Perry Mason episode 3: The circus comes to Los Angeles

Perry Mason. Photograph by Merrick Morton/HBO
Perry Mason. Photograph by Merrick Morton/HBO /

Perry Mason episode 3 turned into a three-ring circus.

The circus came to town in the latest Perry Mason, with the HBO series turning its murder case into a full-blown spectacle. But was anyone actually going to find the truth?

SPOILER ALERT: This article contains spoilers for the latest Perry Mason episode.

“Chapter Three” focused heavily on the fallout from the previous episode’s revelations, with both District Attorney Barnes (Stephen Root, scenery-chewing more than ever before) and E.B. Jonathan (an equally over the top John Lithgow) making huge productions out of their side of the story.

The episode opened with both calling opposing press conferences. Jonathan made a point of staging a pre-arraignment photo op with Matthew Dodson (Nate Corddry) holding his wife’s hand, despite the fact that Matthew was privately livid with Emily (Gayle Rankin) for cheating with the purported kidnapper. It was all shenanigans, trying to win in the court of public opinion, and it got old fast.

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Luckily, Perry Mason made time for the real meat of the story—continuing to unravel the crime. In the morgue, Perry (Matthew Rhys) noted that the kidnapper’s personal effects were MIA and sent buddy Pete (Shea Whigham) to find out why.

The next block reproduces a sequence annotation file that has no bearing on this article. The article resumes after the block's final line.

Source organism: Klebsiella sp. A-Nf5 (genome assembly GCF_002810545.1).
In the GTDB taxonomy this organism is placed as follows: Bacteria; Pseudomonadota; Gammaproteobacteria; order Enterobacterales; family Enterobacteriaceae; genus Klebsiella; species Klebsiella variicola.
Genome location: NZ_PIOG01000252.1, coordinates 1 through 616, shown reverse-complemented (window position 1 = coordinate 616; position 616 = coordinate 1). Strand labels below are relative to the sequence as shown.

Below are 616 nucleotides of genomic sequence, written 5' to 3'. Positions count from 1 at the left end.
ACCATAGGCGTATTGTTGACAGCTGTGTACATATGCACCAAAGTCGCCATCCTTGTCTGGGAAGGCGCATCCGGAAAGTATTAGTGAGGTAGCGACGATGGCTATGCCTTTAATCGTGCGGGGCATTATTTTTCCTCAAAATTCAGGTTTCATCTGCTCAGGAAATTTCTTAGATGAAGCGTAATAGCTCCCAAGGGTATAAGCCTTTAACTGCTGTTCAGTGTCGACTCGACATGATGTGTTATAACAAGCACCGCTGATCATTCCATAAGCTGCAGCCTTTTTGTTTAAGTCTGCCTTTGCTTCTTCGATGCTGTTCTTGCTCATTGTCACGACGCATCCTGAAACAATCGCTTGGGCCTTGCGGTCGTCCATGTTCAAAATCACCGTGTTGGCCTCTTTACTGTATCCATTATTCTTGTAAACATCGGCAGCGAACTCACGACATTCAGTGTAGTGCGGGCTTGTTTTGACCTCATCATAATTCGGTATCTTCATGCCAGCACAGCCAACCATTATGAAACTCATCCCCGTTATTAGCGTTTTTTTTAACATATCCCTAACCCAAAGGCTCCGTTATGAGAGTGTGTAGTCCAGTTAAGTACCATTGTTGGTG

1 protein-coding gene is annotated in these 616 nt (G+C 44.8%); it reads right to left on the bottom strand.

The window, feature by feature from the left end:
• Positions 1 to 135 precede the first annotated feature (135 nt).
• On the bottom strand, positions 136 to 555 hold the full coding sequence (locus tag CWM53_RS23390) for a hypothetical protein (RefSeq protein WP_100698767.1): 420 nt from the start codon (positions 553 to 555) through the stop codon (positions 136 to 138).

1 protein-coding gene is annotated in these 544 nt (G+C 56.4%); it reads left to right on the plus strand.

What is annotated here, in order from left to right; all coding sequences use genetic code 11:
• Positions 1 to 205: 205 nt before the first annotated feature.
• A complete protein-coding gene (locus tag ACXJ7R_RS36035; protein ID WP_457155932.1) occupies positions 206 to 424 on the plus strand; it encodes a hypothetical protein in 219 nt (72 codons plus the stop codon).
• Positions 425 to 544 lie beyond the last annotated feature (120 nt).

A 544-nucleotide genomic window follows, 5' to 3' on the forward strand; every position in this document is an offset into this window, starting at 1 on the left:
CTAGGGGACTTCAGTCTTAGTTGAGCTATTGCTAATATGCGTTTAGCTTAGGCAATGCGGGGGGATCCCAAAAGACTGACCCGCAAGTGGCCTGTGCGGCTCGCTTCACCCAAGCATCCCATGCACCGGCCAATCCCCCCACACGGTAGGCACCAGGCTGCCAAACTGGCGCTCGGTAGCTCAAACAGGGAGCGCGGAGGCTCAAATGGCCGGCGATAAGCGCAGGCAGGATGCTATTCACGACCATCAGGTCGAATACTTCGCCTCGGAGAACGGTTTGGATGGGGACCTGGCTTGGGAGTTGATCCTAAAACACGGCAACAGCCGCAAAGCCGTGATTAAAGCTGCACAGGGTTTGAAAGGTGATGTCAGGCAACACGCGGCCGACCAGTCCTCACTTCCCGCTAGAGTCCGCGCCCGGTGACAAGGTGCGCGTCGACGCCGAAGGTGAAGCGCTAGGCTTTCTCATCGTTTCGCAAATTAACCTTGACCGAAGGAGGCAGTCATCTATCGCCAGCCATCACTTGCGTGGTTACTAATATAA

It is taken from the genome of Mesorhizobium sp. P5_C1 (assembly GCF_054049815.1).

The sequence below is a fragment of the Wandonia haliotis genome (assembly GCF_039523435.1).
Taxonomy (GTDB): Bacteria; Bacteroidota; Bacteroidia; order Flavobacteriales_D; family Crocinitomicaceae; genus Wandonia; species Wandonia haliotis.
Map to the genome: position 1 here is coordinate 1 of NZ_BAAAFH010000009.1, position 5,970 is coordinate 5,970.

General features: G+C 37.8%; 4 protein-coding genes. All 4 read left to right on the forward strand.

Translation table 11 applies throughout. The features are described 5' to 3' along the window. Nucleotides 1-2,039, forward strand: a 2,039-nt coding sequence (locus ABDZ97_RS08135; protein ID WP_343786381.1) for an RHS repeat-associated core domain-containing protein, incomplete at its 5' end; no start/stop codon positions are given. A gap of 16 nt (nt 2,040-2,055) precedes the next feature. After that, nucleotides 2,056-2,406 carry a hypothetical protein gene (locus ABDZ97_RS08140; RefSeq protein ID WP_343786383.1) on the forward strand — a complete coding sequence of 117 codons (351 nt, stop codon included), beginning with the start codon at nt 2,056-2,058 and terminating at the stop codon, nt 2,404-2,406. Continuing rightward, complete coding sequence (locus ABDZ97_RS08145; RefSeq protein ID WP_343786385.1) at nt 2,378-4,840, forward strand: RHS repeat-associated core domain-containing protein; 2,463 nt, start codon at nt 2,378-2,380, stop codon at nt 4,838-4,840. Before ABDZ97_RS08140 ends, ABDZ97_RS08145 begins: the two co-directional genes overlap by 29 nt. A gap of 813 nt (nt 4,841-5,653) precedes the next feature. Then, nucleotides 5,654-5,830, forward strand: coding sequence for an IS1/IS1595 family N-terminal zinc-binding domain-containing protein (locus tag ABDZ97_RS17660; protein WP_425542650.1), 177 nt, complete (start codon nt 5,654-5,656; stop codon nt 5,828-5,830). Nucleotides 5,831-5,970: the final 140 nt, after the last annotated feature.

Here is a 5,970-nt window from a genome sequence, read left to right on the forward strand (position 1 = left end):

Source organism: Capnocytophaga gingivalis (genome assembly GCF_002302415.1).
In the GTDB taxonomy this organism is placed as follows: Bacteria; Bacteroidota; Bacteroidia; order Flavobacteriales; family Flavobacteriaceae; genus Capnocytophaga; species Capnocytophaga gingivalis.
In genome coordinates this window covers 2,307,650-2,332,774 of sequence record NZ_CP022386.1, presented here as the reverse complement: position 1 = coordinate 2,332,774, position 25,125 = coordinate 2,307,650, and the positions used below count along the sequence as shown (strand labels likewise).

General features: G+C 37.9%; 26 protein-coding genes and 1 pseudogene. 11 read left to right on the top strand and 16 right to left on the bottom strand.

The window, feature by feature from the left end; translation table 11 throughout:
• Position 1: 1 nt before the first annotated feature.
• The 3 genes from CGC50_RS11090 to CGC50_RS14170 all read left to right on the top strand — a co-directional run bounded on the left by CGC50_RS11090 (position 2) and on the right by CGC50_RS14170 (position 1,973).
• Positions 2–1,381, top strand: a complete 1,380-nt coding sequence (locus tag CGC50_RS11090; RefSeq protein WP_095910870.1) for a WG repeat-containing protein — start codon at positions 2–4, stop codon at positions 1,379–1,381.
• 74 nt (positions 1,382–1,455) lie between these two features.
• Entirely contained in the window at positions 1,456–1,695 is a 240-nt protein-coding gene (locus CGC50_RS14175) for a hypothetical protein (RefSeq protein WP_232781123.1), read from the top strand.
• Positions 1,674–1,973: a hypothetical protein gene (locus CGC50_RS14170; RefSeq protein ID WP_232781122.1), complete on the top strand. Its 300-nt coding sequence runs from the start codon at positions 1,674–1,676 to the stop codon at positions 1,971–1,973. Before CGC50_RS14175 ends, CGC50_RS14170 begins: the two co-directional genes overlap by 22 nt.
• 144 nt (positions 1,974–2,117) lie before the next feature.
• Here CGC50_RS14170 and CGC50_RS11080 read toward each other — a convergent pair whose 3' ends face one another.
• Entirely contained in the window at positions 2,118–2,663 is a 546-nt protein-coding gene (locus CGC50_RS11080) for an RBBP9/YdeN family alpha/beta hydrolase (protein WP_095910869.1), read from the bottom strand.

He also rang the LAPD’s bell, finally putting Rhys in a scene with the undervalued Chris Chalk as the still-frustrated beat cop Paul Drake. It took our hero about a minute to realize that Drake was on to something, or at least the one part of the police machine that didn’t seem obviously hinky.

Unfortunately, that also drew the attention of corrupt Detective Ennis (Andrew Howard), who warned Drake in no uncertain terms not to talk to the private detective. “I’m glad we’re friends,” Ennis said ominously before walking away. It seemed to work, because Drake had no time for Perry when the two met again—in fact, he punched him.

If the Ennis storyline turns out to be anything like Howard’s arc on the late, underrated Agent X, there will be some fireworks in short order. And of course, how will Drake and Perry ultimately end up as colleagues and friends? Ah, the vague joys of an origin story.

If there’s one thing that Perry Mason is still missing, though, it’s heart. It’s one thing to keep up the hazy auspices of film noir, and another to be constantly grim. There’s little reason to attach to any of these characters, even the titular one—how much do TV crime drama viewers really care about his fling with Lupe (Veronica Falcón)?

The most engaging character is Sister Alice, who seems so genuinely full of life and compassion, thanks to Tatiana Maslany’s warmth on-screen. But how her story connects to the series’ greater tale is still not quite clear. Is she just there as a spiritual counselor for the Dodsons? That would seem to be too small a role for a main character, and certainly an actress as talented as Maslany. So is there more going on with her, or is that wishful thinking?

Perry Mason‘s fourth episode hits all the established notes of the era and the genre: the hullabaloo, the ruthless district attorney determined to win at any cost, the sensationalism of the media, the police apathy. But it hasn’t yet found that one extra piece that will push it into HBO’s annals of brilliance next to shows like its predecessor Westworld.

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Perry Mason airs Sundays at 9:00 p.m. ET/PT on HBO.